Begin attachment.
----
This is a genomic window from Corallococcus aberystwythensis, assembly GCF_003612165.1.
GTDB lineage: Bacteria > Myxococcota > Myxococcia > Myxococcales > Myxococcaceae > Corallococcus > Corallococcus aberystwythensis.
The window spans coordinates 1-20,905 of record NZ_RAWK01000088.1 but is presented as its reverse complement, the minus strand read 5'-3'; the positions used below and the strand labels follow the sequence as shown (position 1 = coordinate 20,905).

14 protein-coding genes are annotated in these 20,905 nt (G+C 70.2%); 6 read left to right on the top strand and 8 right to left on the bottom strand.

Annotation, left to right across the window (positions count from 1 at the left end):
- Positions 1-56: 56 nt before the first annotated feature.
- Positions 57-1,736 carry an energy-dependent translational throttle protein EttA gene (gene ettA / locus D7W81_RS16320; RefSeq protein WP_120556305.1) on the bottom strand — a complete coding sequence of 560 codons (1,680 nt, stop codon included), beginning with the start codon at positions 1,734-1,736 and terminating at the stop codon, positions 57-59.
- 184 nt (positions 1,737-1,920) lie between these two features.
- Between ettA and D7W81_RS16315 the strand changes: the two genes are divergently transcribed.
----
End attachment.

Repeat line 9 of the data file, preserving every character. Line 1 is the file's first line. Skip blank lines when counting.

- Between ettA and D7W81_RS16315 the strand changes: the two genes are divergently transcribed.